# Guided Project on Jeopardy

Good day

I am having some conceptual issues regarding slide 5 of this guided project:

https://app.dataquest.io/m/210/guided-project%3A-winning-jeopardy/5/recycled-questions

I believe the purpose of the exercise is to collect all re-used words in a set, and determine how many times words are repeated (to ultimately determine how many times similar questions are asked).

I seem to be able to grasp everything up until the point where I am asked to do the following:

" If the length of `split_question` is greater than `0` , divide `match_count` by the length of `split_question`

Conceptually I am struggling to understand the purpose of this code. I see that we determining whether a word in a question is in our set, if it is we add 1 to our match_count. If not the word goes on to get added to the set and will be matched (with the relative increase in the match_count) if this word is in the next question and so on.

I am struggling to wrap my head around the code that follows from the above instruction:

'if len(split_question) > 0:
match_count /= len(split_question)

If someone could please explain this to me conceptually: what is the purpose of doing this? What does it achieve etc?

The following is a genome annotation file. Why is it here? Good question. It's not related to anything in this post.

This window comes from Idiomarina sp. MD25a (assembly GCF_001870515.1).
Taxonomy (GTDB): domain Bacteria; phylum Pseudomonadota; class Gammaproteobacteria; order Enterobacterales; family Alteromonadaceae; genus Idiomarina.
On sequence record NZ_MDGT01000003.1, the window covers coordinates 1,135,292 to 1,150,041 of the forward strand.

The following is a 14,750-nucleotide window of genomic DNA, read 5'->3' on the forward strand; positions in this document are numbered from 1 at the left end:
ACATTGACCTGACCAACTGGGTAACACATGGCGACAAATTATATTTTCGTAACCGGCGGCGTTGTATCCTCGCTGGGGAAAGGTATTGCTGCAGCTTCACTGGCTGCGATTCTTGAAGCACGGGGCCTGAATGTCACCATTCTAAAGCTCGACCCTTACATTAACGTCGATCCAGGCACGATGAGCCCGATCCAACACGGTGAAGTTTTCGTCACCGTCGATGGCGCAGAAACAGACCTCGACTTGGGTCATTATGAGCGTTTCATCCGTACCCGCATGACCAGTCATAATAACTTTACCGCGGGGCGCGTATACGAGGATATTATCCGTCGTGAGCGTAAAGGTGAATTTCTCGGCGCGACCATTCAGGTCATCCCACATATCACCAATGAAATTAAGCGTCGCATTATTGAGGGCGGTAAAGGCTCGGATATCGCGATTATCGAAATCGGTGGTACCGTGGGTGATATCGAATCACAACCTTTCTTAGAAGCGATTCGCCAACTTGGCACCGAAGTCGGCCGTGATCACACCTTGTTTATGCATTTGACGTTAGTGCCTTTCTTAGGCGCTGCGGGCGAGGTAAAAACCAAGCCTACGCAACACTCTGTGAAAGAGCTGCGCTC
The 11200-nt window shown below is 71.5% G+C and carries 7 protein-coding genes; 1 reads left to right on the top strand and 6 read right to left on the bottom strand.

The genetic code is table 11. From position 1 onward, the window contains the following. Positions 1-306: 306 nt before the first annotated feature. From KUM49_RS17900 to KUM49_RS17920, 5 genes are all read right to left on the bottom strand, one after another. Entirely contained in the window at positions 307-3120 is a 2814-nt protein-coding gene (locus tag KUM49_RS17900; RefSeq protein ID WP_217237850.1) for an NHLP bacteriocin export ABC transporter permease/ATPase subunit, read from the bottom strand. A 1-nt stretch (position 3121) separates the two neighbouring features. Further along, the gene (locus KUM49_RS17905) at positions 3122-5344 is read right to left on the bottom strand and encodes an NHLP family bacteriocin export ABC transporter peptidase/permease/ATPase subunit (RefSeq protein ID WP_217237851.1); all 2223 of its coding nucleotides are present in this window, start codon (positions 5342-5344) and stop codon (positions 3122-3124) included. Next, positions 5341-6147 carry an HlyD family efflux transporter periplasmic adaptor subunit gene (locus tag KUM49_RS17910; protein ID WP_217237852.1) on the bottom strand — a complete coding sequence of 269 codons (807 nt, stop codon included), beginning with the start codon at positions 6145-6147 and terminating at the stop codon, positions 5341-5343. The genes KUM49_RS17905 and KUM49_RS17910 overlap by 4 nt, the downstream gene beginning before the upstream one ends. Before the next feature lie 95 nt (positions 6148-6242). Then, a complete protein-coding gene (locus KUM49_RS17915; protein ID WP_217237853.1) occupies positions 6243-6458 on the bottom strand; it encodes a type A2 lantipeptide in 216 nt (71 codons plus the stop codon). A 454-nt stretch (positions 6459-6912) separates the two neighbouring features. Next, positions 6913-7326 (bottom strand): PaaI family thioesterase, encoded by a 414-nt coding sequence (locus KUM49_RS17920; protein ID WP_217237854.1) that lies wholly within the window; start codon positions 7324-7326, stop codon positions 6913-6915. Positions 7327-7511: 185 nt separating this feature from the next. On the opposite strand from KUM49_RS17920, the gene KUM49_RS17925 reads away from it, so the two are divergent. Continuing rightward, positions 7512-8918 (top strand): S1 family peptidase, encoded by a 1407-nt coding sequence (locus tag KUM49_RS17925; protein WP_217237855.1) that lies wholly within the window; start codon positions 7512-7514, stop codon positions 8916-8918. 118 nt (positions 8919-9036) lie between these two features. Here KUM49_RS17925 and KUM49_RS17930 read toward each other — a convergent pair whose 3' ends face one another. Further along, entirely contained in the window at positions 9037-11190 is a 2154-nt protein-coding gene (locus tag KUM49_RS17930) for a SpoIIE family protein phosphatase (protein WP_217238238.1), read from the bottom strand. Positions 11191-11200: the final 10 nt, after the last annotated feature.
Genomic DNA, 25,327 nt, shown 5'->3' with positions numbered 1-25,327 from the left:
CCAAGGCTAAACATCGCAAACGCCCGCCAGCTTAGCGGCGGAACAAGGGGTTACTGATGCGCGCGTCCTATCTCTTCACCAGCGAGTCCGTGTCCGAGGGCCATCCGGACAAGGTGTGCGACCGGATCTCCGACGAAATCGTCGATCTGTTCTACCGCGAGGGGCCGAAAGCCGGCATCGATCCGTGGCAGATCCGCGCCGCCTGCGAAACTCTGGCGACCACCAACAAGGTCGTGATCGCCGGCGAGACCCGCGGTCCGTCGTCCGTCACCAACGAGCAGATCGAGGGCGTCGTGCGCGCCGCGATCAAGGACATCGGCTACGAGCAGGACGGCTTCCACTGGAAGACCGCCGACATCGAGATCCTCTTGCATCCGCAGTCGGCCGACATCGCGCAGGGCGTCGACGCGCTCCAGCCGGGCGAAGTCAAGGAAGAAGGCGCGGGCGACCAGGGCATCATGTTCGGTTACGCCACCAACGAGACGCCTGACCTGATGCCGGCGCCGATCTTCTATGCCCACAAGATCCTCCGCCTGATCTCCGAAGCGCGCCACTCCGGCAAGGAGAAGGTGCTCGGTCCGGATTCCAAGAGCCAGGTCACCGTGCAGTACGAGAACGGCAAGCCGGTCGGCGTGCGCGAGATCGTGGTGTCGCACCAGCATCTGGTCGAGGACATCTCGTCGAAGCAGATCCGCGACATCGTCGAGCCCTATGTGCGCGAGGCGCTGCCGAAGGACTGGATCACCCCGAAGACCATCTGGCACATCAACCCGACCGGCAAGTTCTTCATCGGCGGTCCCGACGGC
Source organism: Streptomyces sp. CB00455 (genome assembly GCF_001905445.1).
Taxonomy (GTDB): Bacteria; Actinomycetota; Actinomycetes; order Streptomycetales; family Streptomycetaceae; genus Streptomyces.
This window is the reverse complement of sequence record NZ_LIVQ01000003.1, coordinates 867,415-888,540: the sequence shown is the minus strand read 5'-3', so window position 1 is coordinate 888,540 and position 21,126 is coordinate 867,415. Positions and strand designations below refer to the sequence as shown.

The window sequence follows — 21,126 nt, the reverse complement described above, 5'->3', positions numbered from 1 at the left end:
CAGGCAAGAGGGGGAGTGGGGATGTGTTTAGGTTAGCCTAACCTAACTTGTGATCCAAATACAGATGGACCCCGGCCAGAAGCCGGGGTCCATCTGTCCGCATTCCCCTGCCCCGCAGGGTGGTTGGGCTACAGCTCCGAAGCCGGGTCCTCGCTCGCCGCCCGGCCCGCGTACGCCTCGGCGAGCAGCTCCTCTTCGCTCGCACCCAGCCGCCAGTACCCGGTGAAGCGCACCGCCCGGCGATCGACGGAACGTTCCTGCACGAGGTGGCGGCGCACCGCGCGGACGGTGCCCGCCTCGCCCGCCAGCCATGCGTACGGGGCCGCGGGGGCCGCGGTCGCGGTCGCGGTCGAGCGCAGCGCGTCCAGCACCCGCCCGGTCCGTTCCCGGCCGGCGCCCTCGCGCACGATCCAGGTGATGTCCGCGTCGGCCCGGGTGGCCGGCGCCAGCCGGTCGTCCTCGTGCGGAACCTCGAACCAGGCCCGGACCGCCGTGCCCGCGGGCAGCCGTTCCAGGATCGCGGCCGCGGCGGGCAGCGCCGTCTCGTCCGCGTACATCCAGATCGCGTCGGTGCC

I would be forever grateful for any light that is shed on this predicament I find myself in!

Thanks!

Regards,
John

For now, ignore the following instruction -

Remove any words in `split_question` that are less than `6` characters long.

Letâ€™s say you have two questions -

1. What is your fatherâ€™s name?

The words in `1` would be added in `terms_used`.

For `2`, `match_count` would be `4` (ignoring the questioning mark, and only looking at the words).

What happens when we divide `match_count` with length of `split_question` for `2.`?

Thatâ€™s, `4/5`, thatâ€™s `0.8`.

Or, we can say that `80%` of words in the 2nd question` overlap with words that were present in a previous question.

For a quiz, this information can be helpful to figure out what kind of questions are frequently asked, for example. Or rather, what kind of topics or terms are used more frequently - that is, how often those terms get â€śrecycledâ€ť.

Using this and any additional information (like `value` of the question) you can consider studying for the quiz such that you focus on high `value` questions that might have some terms occur frequently and thereby potentially winning/earning more. Itâ€™s not that simple, of course, but it can give some idea.

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Awesome! Thanks for the response. Much Appreciated!

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